When I read Linda’s prompt yesterday, the first thing I thought about was fingers. And poetry, which is probably a good sign as I am trying mightily to get back to thinking more about poetry.
I am working on editing a poem in which fingers play a prominent role.
I have an older (unpublished) poem about how I still have a pianist’s mentality about my hands, even though I can no longer play.
And, of course, I am using my fingers now to write this. I know that there are lots of tools now that are talk to text, but I feel very oddly about talking to machines. Perhaps I will get over that one day, but, for now, I’ll let my fingers do the talking. ***** Linda’s prompt for Stream of Consciousness Saturday this week was to write about a body part. Join us! Find out more here: https://lindaghill.com/2021/10/22/the-friday-reminder-and-prompt-for-socs-october-23-2021/
After having announced Paco’s death on One-Liner Wednesday this week, I had thought I wouldn’t post again until I had time and mental space to put together a proper tribute post or, perhaps, a post about last days and good-byes.
Then, the SoCS prompt arrived and it was puzzle and I knew I needed to post for it.
Until these last few months when he was too ill, Paco worked puzzles as part of the routine of his day. He still got the daily newspaper in print and did their wordsearch, which had the added twist that the remaining letters could be unscrambled to solve a question that was posted with the puzzle. Paco also had wordsearch books that he would work on. Wordsearches seemed like an unlikely type of puzzle for Paco to enjoy because he was dyslexic, something that he did not discover until his youngest granddaughter was diagnosed as a child with an inherited form of dyslexia. This led to a number of fundraisers organized by first Paco’s grandson and later his aforementioned granddaughter to raise money for Learning Ally, which helps people with visual impairment or print disabilities to access written language. These fundraisers came to be known as the Paco Project in his honor.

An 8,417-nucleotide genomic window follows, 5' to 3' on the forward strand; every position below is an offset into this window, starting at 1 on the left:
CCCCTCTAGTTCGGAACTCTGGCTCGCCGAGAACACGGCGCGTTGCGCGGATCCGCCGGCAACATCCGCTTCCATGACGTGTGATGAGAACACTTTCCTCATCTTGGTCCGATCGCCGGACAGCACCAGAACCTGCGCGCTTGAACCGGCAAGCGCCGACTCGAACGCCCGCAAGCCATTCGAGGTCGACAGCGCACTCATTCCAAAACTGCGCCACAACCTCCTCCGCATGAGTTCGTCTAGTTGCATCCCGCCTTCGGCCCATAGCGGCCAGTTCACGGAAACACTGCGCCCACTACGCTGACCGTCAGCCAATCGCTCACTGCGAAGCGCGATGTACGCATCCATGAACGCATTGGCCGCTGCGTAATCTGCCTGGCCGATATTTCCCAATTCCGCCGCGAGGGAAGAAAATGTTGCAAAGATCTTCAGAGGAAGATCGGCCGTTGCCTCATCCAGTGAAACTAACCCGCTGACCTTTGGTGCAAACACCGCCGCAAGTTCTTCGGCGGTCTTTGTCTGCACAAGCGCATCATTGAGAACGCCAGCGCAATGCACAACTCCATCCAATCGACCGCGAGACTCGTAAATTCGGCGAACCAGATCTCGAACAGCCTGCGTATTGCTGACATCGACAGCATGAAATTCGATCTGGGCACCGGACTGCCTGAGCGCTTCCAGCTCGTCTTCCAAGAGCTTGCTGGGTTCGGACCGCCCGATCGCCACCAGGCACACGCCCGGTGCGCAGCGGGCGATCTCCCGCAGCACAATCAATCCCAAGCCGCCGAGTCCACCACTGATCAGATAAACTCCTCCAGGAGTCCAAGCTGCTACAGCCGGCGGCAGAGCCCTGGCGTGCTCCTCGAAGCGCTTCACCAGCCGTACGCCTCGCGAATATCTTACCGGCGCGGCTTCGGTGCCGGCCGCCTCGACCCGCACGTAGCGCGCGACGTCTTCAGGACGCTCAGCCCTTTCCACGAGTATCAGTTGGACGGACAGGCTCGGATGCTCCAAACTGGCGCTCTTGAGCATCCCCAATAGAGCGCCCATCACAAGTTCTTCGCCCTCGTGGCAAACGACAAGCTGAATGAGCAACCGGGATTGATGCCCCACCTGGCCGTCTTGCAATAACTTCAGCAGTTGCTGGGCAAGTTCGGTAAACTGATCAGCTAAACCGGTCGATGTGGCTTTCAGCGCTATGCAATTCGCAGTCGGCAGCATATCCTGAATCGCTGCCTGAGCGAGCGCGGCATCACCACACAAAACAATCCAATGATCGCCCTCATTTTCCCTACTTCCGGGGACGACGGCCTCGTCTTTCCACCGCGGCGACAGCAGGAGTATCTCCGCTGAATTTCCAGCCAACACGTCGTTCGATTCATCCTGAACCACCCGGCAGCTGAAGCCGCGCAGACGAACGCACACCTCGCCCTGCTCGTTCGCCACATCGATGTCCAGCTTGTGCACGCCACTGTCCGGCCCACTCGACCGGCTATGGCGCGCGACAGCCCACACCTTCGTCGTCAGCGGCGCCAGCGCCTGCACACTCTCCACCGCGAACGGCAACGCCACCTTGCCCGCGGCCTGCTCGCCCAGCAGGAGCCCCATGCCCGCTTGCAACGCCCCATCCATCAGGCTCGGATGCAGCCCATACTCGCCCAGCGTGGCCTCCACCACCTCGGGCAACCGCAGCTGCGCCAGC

Another word puzzle that was part of Paco’s day was watching Wheel of Fortune in the evening. It came on right after the national news. My older sister would often call him at the time and they would watch part of the show together, even though they were hundreds of miles away from each other.
Paco’s other puzzle passion was jigsaws. When he was in his apartment in independent living, there was a card table in the corner of the living room with a puzzle on it for him, Nana, and visitors to work on whenever the mood struck them. For many years, he made 500 piece puzzles, with the occasional 750 piece thrown in. However, over his last couple of years as some dementia developed, he cut back to 300 piece puzzles. He worked on those until he fell in June and never recovered his ability to be up and about and clear enough mentally for puzzles.
At some point, after we get through this initial period of busy-ness with paperwork and bureaucracy following a death, we will find a home for the several shopping bags’ worth of Paco’s jigsaw puzzles that we brought home with us. I expect we will keep a few special ones as mementoes for ourselves and donate the rest for others, who we hope will enjoy them as much as he did.
I’m generally not a big celebrator of New Year’s Eve/Day, looking at it as just the next day rather than a new start. This year does feel a bit different, as I am grateful to have made it through the tumult of 2020 and have hopes for 2021 for improvements in the governance in the US and for vaccine distribution and better public health policy to finally start to tamp down the pandemic by spring.